JARS v51n3 - Tips for Beginners - Hybridizing Notes: About Your Parents

Tips for Beginners - Hybridizing Notes: About Your Parents
Jim Barlup
Bellevue, Washington

As hybridizers we have the unique opportunity to design new rhododendrons. Our success is dependent upon the selection of the seed parent and the pollen parent that we use for crossing. The hybrid parents pass their characteristics (such as plant habit, foliage, shape of truss, color, fragrance, bloom time, early budding, etc.) onto their offspring in a somewhat predictable fashion. (But be aware, there may be incredible surprises!) The challenge to the hybridizer is to find the parents that are capable of transferring the combination of desired traits to a new hybrid. I do not have a scientific background, so my approach has been through experimentation and the careful observation and recording of results. This process may not have been the most efficient, but it certainly has been exciting and rewarding.

Always start with specific goals in mind. This goal could be a semi-dwarf plant with the foliage and flower of Taurus' or a low compact plant with full deep purple trusses like 'Purple Splendour'. You may want to create a fragrant peach, a hardy golden yellow, a flower with picotee edges or a spectacular plant that buds young. Your choice of parents will determine how well you reach your goals. Skill in selecting parents comes from a variety of sources. I research sources about parentage and look for patterns that emerge. My own experimentation and that of other hybridizers show which characteristics are passed on to the offspring. Failures are as important as successes since they tell you which plants to eliminate from your program.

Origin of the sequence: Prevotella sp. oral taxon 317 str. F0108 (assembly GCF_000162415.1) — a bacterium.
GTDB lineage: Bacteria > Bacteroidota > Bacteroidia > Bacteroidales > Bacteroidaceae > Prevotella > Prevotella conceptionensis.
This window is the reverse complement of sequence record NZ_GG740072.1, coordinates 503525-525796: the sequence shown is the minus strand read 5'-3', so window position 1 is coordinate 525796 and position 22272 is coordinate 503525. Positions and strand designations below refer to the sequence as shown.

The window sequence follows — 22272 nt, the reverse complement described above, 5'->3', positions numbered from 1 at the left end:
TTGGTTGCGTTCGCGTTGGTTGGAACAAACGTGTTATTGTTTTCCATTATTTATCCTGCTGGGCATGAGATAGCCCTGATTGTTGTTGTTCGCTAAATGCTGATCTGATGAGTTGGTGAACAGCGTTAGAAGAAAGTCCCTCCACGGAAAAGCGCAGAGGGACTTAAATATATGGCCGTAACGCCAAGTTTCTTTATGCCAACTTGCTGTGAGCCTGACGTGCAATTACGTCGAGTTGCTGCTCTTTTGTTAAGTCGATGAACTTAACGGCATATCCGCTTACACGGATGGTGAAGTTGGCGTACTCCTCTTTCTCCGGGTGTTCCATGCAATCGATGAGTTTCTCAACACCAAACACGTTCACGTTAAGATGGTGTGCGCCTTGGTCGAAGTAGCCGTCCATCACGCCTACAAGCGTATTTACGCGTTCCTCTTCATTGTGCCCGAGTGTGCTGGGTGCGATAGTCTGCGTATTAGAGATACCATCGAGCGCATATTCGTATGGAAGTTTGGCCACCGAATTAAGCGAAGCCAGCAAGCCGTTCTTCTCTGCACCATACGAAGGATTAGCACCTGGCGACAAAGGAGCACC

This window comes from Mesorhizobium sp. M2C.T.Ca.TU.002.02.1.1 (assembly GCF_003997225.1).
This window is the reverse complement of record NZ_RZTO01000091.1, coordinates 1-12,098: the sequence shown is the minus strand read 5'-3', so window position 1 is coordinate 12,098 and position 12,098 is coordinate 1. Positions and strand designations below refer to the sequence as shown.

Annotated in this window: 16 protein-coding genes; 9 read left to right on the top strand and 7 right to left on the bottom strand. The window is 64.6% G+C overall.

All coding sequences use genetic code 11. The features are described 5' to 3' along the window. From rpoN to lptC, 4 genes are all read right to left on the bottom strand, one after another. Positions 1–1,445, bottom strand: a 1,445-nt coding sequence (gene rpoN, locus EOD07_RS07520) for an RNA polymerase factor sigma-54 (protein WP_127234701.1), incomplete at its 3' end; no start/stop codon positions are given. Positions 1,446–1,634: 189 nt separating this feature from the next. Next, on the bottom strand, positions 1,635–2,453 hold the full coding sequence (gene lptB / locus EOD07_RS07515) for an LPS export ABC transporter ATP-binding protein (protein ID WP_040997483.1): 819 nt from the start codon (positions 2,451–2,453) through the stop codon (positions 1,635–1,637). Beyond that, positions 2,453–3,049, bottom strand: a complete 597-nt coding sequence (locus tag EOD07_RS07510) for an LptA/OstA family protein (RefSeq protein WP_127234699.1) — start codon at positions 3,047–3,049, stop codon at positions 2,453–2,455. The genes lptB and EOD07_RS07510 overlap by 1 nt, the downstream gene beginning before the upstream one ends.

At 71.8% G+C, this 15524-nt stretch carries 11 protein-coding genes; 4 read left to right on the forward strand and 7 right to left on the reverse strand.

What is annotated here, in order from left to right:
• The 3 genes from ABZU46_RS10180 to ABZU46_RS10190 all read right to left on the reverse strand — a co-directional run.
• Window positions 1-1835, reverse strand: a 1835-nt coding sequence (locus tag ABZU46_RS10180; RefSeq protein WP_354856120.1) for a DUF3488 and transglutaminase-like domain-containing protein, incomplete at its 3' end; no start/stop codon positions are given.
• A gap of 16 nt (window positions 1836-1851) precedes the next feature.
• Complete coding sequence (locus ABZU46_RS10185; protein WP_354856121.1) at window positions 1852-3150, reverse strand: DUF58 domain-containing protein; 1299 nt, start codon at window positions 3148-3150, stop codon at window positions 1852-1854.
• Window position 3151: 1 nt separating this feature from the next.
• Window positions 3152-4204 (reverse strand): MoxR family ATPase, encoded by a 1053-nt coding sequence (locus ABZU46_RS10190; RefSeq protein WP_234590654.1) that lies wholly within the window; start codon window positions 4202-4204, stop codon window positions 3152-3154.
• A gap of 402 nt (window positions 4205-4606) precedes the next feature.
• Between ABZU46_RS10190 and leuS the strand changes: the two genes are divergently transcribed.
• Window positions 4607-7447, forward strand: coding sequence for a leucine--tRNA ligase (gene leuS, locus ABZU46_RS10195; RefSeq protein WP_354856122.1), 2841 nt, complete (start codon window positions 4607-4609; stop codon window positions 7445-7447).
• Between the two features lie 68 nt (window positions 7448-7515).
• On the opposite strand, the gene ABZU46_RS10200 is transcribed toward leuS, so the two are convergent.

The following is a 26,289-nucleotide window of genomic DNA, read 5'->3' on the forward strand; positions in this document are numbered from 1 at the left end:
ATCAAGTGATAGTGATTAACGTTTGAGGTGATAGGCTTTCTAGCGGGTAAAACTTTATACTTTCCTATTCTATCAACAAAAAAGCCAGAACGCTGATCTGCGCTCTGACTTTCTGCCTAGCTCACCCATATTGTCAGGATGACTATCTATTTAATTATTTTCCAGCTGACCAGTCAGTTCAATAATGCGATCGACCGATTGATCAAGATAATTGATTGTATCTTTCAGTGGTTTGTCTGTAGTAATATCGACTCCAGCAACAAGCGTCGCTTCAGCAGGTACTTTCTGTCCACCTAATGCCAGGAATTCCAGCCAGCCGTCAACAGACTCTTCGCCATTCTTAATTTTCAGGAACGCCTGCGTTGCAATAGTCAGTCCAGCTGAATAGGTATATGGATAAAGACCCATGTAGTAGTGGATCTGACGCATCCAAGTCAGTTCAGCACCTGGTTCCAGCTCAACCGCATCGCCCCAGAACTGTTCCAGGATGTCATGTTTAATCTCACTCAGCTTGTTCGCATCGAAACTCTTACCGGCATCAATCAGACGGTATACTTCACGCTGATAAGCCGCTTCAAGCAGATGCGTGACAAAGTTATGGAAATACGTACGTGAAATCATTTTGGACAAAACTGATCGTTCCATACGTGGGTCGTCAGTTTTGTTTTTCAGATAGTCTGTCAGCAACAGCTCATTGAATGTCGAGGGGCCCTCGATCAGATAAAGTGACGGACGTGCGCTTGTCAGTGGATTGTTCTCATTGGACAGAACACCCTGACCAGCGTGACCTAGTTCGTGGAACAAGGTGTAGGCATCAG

My hybridizing career started in 1975. At that time I had a definite goal in mind. There was a lack of apricot, orange and peach colors. I wondered why - could I create them? I collected just about every plant within that color range; among them were Dido Group, Medusa Group, 'Fabia' and every form of Rhododendron dichroanthum that I could find. This color range led me into many yellows that quickly became a dominant part of my hybridizing. In looking for a pale apricot, I crossed Dido Group ( R. dichroanthum x R. decorum ) with 'Hélène Schiffner' (a pure white unknown cross). From this cross I raised six plants with beautiful foliage, all with muddy purple flowers. The unknown in 'Hélène Schiffner' turned out to throw lavender flowers.

The oranges, apricots and peaches that I created were lost to harsh winters. However, after 22 years of hybridizing, they are still in my dreams. I actually created the orange I was seeking. It was a compact plant with buds opening deep red and turning to apricot-orange, big calyxes, ball trusses and dense dark green foliage with slight indumentum. The cross was ('Paprika Spiced' x 'Hill's Low Red'*). I lost every plant in the 1987 freeze. Perhaps they would have survived if they had not been transplanted only three weeks prior to the freeze. Subsequent crosses never came close to the original.